EU’s strictest Russian sanctions still fall into concern about oil bans

Employees inspect the wellhead of the Yarakta oil field owned by the Irkutsk Oil Company in the Irkutsk region of Russia on March 10, 2019 [Reuters/Vasily Fedosenko/File Photo]

The European Commission on Wednesday proposed the strictest sanctions to date against Moscow for the war in Ukraine, but some countries have agreed on the implications of blocking Russia’s oil imports. It was a hindrance.

New penalties announced by Ursula von der Leyen, chairman, include sanctions on top Russian banks, a ban on Russian broadcasters from European radio waves, and a six-month embargo on crude oil. I did.

The EU imports about 3.5 million barrels of Russian oil and petroleum products daily and also relies on Moscow’s gas supply, so it faces the challenge of finding alternatives when energy prices soar.

Even though diplomats say Hungary and Slovakia will be given until the end of 2023, a few Eastern European countries are concerned that the outage will not give them enough time to adapt.

Hungary’s Foreign Minister Peter Sijart said on Facebook that Hungary could only agree to the measures if, albeit with a delay, the import of crude oil from Russia through the pipeline was exempt from sanctions.

Landlocked countries have received more than half of Russia’s imports of crude oil and petroleum products last year, with Prime Minister Victor Oban having a closer relationship with the Kremlin than any other block, according to the International Energy Agency.

Slovakia has requested a transition period of three years, and the Czech Republic has requested a delay of a few years.

Resistance to taking steps to damage the EU economy and Moscow has been raised in recent weeks as Russia’s invasion of Ukraine has created a horrifying image of the slaughter in the town and raised concerns about new attacks in the eastern part of the country. It has faded.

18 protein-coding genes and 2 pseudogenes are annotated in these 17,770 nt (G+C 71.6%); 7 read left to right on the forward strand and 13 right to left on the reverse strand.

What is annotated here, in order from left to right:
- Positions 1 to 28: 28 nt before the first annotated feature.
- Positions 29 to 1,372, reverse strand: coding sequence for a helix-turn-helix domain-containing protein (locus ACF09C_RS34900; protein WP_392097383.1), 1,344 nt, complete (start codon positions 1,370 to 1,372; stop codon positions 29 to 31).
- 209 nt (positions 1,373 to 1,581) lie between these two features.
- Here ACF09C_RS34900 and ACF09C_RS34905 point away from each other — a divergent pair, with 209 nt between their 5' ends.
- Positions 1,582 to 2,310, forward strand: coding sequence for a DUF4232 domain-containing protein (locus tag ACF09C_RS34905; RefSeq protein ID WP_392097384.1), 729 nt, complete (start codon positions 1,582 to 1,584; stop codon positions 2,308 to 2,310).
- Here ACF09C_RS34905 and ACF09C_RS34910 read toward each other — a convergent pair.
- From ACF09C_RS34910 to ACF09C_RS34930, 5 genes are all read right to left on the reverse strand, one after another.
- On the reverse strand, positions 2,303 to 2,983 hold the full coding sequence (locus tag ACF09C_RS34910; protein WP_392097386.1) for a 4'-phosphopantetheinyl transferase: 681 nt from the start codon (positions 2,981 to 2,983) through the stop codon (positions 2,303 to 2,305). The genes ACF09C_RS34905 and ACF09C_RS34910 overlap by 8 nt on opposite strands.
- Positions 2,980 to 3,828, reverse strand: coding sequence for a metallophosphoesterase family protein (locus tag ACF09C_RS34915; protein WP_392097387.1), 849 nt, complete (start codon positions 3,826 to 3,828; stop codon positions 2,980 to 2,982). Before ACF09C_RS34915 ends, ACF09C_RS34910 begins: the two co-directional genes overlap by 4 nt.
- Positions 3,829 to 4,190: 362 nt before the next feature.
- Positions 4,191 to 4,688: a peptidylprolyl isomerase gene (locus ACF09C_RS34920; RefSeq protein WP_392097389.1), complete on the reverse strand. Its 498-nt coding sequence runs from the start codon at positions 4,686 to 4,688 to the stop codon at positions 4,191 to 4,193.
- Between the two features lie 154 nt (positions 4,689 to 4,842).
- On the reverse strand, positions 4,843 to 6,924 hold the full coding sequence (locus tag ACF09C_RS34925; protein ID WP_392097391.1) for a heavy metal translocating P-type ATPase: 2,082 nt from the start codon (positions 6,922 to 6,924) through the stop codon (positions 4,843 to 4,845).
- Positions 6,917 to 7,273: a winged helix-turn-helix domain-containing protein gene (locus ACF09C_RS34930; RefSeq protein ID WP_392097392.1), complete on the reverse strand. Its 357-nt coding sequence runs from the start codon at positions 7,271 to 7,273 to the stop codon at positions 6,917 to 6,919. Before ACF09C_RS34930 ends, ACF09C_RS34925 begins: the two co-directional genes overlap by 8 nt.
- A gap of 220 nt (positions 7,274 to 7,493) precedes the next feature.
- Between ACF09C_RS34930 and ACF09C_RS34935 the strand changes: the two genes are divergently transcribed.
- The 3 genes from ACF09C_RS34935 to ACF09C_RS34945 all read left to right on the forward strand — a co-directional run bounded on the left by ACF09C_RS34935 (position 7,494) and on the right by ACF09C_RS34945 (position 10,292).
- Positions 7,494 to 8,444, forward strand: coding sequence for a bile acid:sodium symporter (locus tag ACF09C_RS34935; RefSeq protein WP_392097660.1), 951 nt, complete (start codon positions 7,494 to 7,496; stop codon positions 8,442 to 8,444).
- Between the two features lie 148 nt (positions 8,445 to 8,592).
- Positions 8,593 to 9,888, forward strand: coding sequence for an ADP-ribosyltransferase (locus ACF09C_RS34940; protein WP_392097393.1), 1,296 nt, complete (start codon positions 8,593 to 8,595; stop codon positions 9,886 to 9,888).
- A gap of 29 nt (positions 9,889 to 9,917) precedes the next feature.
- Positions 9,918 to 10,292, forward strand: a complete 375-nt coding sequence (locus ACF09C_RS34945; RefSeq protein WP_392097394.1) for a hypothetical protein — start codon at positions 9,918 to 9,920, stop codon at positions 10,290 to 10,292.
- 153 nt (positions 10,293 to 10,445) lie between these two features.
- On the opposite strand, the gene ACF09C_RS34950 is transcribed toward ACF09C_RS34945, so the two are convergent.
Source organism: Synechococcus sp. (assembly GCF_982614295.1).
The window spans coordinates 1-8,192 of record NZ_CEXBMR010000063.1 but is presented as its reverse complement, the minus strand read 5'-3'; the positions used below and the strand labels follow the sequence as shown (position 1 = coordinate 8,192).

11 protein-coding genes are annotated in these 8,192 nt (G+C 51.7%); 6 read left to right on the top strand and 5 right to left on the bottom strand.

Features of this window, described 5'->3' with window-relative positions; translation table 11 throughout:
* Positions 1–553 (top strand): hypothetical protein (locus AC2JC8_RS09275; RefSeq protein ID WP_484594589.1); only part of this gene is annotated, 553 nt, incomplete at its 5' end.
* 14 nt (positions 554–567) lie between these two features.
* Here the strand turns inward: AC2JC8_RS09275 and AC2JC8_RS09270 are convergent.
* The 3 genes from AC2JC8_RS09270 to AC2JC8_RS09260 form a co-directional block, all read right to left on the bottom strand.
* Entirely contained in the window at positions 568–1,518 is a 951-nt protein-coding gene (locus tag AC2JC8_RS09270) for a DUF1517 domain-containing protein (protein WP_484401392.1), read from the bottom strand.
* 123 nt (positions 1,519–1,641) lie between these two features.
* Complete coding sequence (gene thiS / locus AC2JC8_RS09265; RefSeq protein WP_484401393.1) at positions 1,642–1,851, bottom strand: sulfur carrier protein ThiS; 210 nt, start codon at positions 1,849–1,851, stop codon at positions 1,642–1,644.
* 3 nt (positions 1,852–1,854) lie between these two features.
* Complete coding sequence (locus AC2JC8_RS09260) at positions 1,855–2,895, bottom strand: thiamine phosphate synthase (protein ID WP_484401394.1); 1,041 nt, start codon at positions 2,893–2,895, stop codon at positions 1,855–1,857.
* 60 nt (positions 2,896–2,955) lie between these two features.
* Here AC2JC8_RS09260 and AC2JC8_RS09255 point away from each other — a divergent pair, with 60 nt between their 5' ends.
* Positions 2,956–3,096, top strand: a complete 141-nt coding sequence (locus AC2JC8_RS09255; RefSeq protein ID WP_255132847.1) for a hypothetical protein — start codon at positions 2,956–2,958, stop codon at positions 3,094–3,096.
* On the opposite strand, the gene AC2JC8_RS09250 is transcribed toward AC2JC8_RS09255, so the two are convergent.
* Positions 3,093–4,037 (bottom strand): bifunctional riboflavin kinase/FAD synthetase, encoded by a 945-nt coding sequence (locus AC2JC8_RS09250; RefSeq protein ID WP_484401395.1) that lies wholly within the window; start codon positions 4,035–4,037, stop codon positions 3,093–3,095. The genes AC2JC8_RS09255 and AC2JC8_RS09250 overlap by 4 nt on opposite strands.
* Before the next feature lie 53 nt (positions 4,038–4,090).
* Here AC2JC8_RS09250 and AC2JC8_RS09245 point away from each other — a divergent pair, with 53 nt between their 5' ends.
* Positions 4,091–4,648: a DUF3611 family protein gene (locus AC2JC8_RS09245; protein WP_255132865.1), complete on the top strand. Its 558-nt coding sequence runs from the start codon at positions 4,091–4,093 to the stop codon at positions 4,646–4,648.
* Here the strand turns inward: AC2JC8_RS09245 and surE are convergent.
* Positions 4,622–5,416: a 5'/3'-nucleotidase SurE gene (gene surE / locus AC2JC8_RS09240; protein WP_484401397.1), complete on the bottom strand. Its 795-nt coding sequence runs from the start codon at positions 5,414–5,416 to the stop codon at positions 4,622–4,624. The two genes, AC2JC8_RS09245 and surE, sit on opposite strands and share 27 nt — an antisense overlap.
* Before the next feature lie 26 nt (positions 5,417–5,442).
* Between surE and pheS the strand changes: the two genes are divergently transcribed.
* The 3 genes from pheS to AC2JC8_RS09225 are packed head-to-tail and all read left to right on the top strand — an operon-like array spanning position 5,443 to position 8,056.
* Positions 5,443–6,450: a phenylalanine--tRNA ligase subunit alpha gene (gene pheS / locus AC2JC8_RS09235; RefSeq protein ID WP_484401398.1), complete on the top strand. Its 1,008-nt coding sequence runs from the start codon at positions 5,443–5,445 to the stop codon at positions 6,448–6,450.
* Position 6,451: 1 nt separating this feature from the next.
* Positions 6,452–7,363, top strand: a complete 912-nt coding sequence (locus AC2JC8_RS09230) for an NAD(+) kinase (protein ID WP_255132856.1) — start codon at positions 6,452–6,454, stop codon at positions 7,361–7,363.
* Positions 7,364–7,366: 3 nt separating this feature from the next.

Reflecting the widespread western anger at Russia’s President Vladimir Putin’s campaign, EU executive chiefs said Moscow must be punished.

“Putin has to pay a high price for his brutal attack,” von der Leyen told the European Parliament in Strasbourg. “Today we will propose to ban all Russian oil from Europe,” she applauded in her room.

The Commission’s proposal requires unanimous support from 27 EU countries to take effect and includes a phased outage of Russian crude oil and refined products in six months by the end of 2022. Insurance and financing services provided by EU companies for oil transportation in Russia.

If agreed, the embargo will reflect the actions of the United States and the United Kingdom, which have already banned one of the biggest sources of income for the Russian economy.

Bulgaria, Hungary, Slovakia and the Czech Republic expressed concern about the oil embargo at a meeting of the EU’s national delegation on Wednesday. One diplomat said Greece was also concerned about its impact on the shipping sector.

Simone Tagliapietra of the Brussels-based Bruegel thinktank said Russia’s gradual embargo on oil is dangerous.

“In the short term, Russia’s profits can be high, but it has a negative impact on the EU and the global economy in terms of rising prices, not to mention the risk of retaliation (by Russia) for natural gas supplies,” he said. Said.

Apart from oil, the latest sanctions are proposing to attack Russia’s top lender, Sberbank, and add it to some banks that are already disconnected from the SWIFT messaging system.

The European Commission has also proposed sanctioning Moscow’s credit banks and Russian Agricultural Bank, two EU sources told Reuters.

“We have attacked banks that are systematically important to Russia’s financial system and its ability to destroy Putin,” said von der Leyen.

Sberbank did not respond to requests for comment. Lenders withdrew from almost all European markets in March previously stated that other sanctions would not have a significant impact on their business.

Von der Leyen said Russian officials faced EU asset freezes and travel bans without a name, and the EU also banned European accountants, consultants and spin doctors working in Russia.

According to diplomats, Bishop Kirill, the head of the Russian Orthodox Church of the Kremlin Alliance, will be blacklisted, sources told Reuters.

Von der Leyen also proposed a reconstruction plan for Ukraine after the end of the conflict, stating that hundreds of billions of euros would be needed to rebuild the country.

“Ultimately, it will pave the way for Ukraine’s future within the European Union,” she said. [Reuters] EU’s strictest Russian sanctions still fall into concern about oil bans

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